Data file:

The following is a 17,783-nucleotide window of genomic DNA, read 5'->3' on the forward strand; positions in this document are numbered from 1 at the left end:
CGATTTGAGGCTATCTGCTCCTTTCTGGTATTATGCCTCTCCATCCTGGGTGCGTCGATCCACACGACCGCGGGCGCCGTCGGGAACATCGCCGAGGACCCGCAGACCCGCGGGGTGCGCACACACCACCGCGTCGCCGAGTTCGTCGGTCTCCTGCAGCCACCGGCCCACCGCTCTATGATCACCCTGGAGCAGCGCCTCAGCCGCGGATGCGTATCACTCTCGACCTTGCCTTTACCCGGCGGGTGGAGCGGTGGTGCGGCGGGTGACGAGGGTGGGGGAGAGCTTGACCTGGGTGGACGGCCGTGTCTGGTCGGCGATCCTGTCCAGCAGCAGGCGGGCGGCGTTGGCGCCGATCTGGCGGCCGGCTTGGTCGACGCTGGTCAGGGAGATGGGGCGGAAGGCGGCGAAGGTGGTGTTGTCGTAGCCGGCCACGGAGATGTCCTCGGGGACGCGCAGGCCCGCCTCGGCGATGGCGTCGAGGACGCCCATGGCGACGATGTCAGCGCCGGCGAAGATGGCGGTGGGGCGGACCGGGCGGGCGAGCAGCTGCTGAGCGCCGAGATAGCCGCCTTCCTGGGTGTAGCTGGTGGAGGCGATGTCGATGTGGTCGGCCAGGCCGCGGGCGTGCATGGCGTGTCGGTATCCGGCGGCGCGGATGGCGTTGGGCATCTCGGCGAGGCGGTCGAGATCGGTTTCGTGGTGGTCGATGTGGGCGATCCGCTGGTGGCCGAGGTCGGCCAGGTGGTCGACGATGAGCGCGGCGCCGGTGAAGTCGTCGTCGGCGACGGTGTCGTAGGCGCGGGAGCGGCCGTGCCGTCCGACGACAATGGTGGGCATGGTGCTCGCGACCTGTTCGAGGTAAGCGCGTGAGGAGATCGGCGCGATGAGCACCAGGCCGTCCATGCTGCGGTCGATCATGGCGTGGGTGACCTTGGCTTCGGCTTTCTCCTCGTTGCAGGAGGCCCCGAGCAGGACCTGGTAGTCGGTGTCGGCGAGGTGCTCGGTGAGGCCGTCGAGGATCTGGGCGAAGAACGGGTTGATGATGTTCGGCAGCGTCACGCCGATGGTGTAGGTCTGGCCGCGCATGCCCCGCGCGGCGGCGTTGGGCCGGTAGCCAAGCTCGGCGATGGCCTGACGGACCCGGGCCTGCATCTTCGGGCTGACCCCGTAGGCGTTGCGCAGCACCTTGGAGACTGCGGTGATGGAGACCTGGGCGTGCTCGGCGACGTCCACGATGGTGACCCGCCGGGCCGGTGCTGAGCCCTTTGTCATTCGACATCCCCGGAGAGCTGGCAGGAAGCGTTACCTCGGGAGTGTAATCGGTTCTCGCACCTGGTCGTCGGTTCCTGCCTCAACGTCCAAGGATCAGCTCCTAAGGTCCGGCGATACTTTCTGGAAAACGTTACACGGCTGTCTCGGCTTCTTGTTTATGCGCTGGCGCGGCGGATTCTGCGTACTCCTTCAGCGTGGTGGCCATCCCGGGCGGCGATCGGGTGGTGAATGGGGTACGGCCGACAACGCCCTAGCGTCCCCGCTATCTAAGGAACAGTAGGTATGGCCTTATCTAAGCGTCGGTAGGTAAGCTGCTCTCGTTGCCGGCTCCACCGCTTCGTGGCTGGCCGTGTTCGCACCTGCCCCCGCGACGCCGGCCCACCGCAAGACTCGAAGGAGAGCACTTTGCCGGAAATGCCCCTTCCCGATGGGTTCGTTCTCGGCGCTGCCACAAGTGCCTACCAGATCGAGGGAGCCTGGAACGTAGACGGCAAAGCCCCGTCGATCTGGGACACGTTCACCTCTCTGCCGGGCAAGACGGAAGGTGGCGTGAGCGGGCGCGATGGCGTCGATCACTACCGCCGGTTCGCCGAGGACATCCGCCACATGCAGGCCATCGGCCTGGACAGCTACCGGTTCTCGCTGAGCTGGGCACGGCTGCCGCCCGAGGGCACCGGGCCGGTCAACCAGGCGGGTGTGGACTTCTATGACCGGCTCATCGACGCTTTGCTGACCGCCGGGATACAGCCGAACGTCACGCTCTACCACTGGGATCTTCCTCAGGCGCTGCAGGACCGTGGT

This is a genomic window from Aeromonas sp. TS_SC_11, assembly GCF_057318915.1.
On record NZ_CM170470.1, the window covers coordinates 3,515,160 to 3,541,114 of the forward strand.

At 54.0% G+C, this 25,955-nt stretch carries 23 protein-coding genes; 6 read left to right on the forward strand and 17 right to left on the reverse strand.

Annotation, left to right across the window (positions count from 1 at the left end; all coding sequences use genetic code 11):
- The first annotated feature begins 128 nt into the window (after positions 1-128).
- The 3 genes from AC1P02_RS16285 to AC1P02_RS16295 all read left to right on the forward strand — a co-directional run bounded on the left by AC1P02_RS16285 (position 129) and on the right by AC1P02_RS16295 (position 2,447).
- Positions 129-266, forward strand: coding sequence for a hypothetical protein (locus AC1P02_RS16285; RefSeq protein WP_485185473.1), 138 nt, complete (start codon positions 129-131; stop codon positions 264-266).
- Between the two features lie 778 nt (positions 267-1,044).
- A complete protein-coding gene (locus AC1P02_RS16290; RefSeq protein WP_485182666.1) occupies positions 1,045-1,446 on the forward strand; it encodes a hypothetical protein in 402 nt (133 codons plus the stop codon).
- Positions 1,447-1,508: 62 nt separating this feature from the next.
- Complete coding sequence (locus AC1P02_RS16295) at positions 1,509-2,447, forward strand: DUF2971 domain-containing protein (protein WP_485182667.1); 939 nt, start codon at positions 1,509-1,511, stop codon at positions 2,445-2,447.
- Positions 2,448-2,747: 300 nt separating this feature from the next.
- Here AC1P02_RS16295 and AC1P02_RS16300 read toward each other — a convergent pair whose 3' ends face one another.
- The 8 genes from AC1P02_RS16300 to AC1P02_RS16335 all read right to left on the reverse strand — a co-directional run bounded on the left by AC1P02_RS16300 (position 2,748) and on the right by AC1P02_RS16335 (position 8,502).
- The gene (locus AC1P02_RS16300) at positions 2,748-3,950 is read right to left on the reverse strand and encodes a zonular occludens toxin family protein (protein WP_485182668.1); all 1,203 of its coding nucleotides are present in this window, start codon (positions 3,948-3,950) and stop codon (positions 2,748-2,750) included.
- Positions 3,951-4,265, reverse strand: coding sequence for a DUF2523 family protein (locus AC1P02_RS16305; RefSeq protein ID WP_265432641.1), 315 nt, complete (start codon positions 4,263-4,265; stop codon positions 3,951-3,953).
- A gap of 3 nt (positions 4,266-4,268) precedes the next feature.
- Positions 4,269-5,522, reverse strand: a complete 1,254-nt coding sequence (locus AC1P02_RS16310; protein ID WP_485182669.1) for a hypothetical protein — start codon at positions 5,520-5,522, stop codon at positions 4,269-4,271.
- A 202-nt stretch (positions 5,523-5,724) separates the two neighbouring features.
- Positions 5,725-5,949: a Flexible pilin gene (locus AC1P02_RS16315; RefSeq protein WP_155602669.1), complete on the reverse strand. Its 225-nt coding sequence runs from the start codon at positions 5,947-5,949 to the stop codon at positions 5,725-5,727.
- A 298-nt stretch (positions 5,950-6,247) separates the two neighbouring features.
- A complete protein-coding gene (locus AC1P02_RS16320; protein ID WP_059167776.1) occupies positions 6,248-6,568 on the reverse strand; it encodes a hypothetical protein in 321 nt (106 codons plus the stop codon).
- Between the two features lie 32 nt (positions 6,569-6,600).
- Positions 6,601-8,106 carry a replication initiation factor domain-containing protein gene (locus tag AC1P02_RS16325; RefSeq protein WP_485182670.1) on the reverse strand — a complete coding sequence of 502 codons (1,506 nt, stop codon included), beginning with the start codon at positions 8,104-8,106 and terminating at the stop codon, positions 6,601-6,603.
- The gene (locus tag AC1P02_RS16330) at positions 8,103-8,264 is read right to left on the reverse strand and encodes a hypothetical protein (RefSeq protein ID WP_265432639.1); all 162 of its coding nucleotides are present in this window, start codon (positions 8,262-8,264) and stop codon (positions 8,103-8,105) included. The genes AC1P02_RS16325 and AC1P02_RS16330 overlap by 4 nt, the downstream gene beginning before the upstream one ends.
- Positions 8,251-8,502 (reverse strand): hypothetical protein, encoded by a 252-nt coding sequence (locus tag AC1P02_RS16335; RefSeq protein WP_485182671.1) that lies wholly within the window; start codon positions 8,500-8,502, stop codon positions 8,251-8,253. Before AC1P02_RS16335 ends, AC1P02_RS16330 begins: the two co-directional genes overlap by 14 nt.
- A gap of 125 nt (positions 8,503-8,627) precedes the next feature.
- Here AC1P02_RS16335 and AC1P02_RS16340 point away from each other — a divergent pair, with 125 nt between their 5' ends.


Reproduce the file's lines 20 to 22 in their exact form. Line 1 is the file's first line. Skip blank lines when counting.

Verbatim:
- Positions 4,269-5,522, reverse strand: a complete 1,254-nt coding sequence (locus AC1P02_RS16310; protein ID WP_485182669.1) for a hypothetical protein — start codon at positions 5,520-5,522, stop codon at positions 4,269-4,271.
- A 202-nt stretch (positions 5,523-5,724) separates the two neighbouring features.
- Positions 5,725-5,949: a Flexible pilin gene (locus AC1P02_RS16315; RefSeq protein WP_155602669.1), complete on the reverse strand. Its 225-nt coding sequence runs from the start codon at positions 5,947-5,949 to the stop codon at positions 5,725-5,727.